Perhaps unsurprisingly, people who are quarantined are very likely to develop a wide range of symptoms of psychological stress and disorder, including low mood, insomnia, stress, anxiety, anger, irritability, emotional exhaustion, depression and post-traumatic stress symptoms. According to a recent study1., low mood and irritability specifically stand out as being very common.

In cases where parents were quarantined with children, the mental health toll became even steeper. In one study, no less than 28% of quarantined parents warranted a diagnosis of “trauma-related mental health disorder”.

Among quarantined hospital staff, almost 10% reported “high depressive symptoms” up to three years after being quarantined2. Another study reporting on the long-term effects of SARS quarantine among healthcare workers found a long-term risk for alcohol abuse, self-medication and long-lasting “avoidance” behavior”. This means that years after being quarantined, some hospital workers still avoid being in close contact with patients by simply not showing up for work.

Reasons for stress abound in lockdowns and are very present in this current pandemic. Already there is a sharp increase in absenteeism in countries in lockdown. People are afraid to catch COVID-19 in the workplace and avoid work. Many professionals are expecting a second wave of this outbreak will occur in three to six months.

“Just when we need all able bodies to repair the economy, we can expect a sharp spike in absenteeism and burnout.” 2.

In general, we know the at-risk groups for long-term mental health issues will be the healthcare workers who are on the frontline, young people under 30, children, the elderly and those in precarious situations, such as those with existing mental illness, the disability and those living in poverty.

While the insights are not new, the sheer scale of these lockdowns is. This time, ground zero is not a quarantined village or town or region; a third of the global population is dealing with these intense stressors.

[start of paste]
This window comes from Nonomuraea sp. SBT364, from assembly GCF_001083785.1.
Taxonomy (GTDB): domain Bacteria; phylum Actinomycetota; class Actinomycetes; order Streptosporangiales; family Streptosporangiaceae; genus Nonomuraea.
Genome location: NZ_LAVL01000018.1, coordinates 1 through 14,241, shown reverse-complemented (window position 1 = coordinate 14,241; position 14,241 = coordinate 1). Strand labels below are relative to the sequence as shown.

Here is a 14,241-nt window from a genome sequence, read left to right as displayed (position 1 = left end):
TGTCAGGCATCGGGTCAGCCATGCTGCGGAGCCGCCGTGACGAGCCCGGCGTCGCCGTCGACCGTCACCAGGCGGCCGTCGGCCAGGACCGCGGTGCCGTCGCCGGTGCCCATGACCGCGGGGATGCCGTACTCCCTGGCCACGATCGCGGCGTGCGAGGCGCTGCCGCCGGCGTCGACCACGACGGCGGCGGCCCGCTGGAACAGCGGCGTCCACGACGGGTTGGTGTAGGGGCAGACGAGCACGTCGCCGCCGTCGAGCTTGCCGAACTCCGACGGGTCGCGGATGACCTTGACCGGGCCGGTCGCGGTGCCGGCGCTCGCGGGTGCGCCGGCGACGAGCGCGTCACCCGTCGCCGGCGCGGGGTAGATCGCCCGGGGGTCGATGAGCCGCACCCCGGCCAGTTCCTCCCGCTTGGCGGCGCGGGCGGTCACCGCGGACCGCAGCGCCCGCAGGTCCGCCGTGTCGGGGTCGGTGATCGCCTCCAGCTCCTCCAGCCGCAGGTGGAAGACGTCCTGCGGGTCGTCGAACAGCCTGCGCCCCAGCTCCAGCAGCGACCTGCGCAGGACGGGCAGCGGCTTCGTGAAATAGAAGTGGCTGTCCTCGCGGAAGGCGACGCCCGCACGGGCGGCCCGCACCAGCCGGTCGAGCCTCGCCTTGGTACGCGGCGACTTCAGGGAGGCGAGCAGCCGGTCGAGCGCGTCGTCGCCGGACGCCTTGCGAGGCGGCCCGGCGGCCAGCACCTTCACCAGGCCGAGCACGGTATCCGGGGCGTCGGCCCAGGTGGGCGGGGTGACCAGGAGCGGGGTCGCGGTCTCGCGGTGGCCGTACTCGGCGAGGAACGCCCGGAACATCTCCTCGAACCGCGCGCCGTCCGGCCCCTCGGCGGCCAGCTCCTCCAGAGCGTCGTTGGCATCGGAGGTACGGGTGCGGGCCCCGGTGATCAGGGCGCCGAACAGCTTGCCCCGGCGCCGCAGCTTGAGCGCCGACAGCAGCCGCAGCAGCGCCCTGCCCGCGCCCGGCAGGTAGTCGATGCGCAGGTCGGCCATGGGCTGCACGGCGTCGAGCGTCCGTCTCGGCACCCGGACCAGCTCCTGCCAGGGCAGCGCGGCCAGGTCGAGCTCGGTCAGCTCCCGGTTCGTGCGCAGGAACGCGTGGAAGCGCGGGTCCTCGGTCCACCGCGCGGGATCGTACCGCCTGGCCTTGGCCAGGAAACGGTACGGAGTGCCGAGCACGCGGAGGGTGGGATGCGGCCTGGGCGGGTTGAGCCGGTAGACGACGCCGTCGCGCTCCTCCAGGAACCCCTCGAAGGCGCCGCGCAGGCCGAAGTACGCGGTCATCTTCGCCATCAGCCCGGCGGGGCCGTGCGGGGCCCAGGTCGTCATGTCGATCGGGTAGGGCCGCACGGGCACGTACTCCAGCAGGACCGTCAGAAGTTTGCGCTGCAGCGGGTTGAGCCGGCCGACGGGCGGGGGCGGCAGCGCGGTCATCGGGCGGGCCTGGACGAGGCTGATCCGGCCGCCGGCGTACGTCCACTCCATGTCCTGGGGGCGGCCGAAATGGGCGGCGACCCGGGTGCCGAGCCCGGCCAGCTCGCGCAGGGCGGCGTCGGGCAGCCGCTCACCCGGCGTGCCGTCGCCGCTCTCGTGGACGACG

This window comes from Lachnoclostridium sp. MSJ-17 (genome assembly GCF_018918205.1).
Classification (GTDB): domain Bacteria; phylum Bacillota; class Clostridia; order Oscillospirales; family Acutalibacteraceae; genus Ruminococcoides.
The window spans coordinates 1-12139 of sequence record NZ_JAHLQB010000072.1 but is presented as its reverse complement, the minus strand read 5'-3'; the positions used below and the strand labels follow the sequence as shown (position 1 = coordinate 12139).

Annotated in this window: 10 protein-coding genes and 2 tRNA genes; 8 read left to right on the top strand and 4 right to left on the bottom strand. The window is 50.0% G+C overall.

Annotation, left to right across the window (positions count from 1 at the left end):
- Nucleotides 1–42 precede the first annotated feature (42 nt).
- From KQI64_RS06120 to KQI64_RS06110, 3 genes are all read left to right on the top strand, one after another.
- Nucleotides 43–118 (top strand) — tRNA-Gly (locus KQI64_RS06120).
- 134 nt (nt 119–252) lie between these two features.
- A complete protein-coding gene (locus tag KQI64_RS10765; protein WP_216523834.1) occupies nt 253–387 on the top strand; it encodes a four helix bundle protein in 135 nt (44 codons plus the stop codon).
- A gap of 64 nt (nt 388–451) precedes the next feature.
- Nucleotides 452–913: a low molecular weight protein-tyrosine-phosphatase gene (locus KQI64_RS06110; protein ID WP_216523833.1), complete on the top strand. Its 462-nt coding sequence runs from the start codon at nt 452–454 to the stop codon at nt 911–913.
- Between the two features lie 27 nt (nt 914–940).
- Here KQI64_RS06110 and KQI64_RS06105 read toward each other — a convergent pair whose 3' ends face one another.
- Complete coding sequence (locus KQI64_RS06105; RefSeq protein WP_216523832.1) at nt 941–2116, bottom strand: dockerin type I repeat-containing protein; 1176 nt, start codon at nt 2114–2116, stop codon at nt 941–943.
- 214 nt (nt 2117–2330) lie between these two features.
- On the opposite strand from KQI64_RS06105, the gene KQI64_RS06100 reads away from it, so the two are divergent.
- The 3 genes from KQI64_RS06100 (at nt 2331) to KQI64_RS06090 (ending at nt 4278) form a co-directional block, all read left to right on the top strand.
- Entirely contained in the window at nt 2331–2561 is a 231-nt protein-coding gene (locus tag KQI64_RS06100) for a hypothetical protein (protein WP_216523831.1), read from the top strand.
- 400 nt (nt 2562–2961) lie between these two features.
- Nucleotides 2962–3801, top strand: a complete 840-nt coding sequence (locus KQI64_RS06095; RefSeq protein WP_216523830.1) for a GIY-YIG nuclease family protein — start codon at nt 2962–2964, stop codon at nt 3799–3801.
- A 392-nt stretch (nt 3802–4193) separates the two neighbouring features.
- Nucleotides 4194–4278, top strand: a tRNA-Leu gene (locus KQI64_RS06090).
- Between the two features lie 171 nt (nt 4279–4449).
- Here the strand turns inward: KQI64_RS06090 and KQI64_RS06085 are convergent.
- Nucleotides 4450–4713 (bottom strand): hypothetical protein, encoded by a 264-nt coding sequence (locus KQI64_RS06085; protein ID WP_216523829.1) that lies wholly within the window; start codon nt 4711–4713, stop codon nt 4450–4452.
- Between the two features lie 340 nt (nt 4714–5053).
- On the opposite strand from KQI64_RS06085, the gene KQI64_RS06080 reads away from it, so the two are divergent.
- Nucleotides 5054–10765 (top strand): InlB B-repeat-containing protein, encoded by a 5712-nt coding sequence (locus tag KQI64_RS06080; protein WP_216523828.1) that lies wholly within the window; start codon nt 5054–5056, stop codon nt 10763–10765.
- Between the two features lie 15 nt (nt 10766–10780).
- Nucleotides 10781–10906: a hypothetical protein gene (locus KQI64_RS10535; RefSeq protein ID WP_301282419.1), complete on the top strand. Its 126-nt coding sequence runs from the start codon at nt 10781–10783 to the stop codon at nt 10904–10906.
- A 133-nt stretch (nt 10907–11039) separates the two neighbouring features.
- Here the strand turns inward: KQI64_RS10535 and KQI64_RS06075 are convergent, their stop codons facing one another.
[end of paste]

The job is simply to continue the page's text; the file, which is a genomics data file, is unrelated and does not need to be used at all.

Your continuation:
There is broad consensus among academics about the psychological care following disasters and major incidents.

Bazelet Health’s commitment: Here are ways Bazelet is working on psychological and social research that may be both adapted for, and integrated with, research efforts in other countries.

  1. Research self-help interventions that can address the needs of large affected populations with generalized anxiety disorders [GAD] and at-risk populations to help mitigate a secondary epidemic of burnouts and stress-related absenteeism.
  2. Research and Identify over the counter, non-prescription legal therapeutics to treat GAD, COVID-19 related anxieties.
  3. Launch of a multi-lingual online Interactive Patient Community (IPC) designed to help drive standards of patient safety and communications.
  4. Launch our online Learning Management System to provide essential education and learning opportunities for:
    1. Physicians and HCP’s: accredited and non-accredited online education.
    2. Patients and quarantined individuals that have developed symptoms of psychological stress: non-accredited online learning opportunities
    3. Investigating longer-term consequences of COVID-19 for at risk groups including healthcare workers, those with existing mental health conditions, and caregivers.